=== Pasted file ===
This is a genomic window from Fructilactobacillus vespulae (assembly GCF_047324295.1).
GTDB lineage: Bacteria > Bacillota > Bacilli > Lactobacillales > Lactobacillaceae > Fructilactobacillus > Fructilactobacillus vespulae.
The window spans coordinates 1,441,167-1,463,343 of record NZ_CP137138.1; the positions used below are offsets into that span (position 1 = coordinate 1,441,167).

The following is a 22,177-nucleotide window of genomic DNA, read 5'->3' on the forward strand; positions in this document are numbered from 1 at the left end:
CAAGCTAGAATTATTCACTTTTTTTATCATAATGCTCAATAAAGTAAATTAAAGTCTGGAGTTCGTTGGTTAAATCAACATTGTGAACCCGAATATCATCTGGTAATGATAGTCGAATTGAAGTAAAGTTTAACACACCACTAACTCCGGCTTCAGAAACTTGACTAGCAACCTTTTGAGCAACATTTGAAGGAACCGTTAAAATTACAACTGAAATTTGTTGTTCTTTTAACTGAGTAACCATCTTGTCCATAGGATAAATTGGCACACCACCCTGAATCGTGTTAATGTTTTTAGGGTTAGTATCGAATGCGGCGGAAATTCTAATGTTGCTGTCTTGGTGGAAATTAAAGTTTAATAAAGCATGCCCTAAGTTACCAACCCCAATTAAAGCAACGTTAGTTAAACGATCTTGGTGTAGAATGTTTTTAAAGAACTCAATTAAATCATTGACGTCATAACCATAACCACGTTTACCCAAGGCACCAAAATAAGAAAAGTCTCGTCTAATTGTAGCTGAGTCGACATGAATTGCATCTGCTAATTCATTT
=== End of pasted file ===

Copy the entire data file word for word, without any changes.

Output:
This is a genomic window from Fructilactobacillus vespulae (assembly GCF_047324295.1).
GTDB lineage: Bacteria > Bacillota > Bacilli > Lactobacillales > Lactobacillaceae > Fructilactobacillus > Fructilactobacillus vespulae.
The window spans coordinates 1,441,167-1,463,343 of record NZ_CP137138.1; the positions used below are offsets into that span (position 1 = coordinate 1,441,167).

The following is a 22,177-nucleotide window of genomic DNA, read 5'->3' on the forward strand; positions in this document are numbered from 1 at the left end:
CAAGCTAGAATTATTCACTTTTTTTATCATAATGCTCAATAAAGTAAATTAAAGTCTGGAGTTCGTTGGTTAAATCAACATTGTGAACCCGAATATCATCTGGTAATGATAGTCGAATTGAAGTAAAGTTTAACACACCACTAACTCCGGCTTCAGAAACTTGACTAGCAACCTTTTGAGCAACATTTGAAGGAACCGTTAAAATTACAACTGAAATTTGTTGTTCTTTTAACTGAGTAACCATCTTGTCCATAGGATAAATTGGCACACCACCCTGAATCGTGTTAATGTTTTTAGGGTTAGTATCGAATGCGGCGGAAATTCTAATGTTGCTGTCTTGGTGGAAATTAAAGTTTAATAAAGCATGCCCTAAGTTACCAACCCCAATTAAAGCAACGTTAGTTAAACGATCTTGGTGTAGAATGTTTTTAAAGAACTCAATTAAATCATTGACGTCATAACCATAACCACGTTTACCCAAGGCACCAAAATAAGAAAAGTCTCGTCTAATTGTAGCTGAGTCGACATGAATTGCATCTGCTAATTCATTT